[rfc-i] Does the canonical RFC format need to be "readable" by developers and others?

Iljitsch van Beijnum iljitsch at muada.com
Fri Jun 22 14:43:25 PDT 2012


On 22 Jun 2012, at 23:31 , Julian Reschke wrote:

> I believe the risk that XSLT or Python interpreters disappear is low. Dunno about TCL.

http://en.wikipedia.org/wiki/Python_(programming_language)#Development:

CPython's public releases come in three types, distinguished by which part of the version number is incremented:

	• backwards-incompatible versions, where code is expected to break and must be manually ported. The first part of the version number is incremented. These releases happen infrequently—for example, version 3.0 was released 8 years after 2.0.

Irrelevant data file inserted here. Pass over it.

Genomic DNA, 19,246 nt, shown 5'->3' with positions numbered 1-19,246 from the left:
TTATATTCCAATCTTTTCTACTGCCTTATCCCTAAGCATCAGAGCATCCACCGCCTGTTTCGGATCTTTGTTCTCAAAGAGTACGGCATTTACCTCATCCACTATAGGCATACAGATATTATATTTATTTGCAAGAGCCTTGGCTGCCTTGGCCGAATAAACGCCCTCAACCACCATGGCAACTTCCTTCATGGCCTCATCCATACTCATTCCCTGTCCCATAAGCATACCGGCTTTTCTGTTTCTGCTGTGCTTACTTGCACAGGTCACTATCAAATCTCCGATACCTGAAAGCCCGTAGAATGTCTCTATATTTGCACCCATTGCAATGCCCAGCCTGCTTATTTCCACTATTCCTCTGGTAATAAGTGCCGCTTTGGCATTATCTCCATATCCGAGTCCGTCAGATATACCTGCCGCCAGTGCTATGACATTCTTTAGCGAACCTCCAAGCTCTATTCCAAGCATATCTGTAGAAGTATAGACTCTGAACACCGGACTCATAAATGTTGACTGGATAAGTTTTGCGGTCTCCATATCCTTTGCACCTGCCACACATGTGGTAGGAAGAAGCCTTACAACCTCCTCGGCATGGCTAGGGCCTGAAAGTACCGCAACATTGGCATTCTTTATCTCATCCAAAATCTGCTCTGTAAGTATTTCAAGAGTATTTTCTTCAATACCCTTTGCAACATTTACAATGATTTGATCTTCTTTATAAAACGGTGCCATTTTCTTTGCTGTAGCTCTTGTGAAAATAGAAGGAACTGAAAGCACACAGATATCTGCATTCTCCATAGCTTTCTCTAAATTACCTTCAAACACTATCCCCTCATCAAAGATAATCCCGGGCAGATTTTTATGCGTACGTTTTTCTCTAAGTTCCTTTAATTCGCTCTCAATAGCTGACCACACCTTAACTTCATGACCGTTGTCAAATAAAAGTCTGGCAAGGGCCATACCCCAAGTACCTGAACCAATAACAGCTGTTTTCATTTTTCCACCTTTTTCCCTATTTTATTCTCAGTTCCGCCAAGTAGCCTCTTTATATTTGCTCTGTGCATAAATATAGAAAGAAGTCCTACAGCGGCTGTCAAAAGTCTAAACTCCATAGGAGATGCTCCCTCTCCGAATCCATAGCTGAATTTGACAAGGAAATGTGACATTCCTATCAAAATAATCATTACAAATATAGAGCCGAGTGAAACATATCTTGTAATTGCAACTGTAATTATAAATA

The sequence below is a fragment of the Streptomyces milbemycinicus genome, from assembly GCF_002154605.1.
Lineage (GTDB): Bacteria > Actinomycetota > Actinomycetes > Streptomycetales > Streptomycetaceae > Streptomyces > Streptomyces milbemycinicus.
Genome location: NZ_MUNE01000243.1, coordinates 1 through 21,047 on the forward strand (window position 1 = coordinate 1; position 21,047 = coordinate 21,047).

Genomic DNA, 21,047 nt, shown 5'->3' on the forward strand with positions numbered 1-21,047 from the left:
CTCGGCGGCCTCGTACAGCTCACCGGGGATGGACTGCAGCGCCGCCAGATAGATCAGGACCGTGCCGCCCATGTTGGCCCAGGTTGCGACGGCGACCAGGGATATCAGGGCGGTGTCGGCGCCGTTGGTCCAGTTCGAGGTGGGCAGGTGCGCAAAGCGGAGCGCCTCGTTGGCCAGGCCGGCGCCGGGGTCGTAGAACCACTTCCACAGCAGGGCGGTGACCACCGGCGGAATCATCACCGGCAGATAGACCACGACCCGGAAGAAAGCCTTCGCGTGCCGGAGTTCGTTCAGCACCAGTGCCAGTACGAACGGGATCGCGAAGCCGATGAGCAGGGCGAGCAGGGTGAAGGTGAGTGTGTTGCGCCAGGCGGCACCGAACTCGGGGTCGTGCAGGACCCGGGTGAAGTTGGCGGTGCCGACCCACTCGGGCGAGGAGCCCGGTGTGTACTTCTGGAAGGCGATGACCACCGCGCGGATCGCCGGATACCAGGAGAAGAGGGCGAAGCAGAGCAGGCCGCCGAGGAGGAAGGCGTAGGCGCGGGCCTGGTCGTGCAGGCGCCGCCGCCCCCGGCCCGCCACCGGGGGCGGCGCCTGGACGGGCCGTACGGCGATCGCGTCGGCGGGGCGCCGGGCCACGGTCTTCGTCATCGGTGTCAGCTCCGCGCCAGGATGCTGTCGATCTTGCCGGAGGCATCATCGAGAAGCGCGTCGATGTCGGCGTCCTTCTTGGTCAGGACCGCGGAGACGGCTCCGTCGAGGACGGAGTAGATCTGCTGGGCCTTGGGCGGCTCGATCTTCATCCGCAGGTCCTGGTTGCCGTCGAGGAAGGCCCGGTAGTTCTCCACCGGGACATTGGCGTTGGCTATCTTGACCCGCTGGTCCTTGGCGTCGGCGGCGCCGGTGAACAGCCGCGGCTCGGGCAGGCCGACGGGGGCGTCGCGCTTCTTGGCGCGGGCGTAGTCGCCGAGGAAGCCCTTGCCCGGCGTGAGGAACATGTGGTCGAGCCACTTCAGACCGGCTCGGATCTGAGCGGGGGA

> Actually, the format *is* simple enough. New code that interprets it has been implemented twice now (at least).

How much work is this? And what kind of dependencies are we talking about?

Remember, 40 years is a long time. But I'm pretty sure people will still be reading the IPv6 RFCs 40 years after their publication.


More information about the rfc-interest mailing list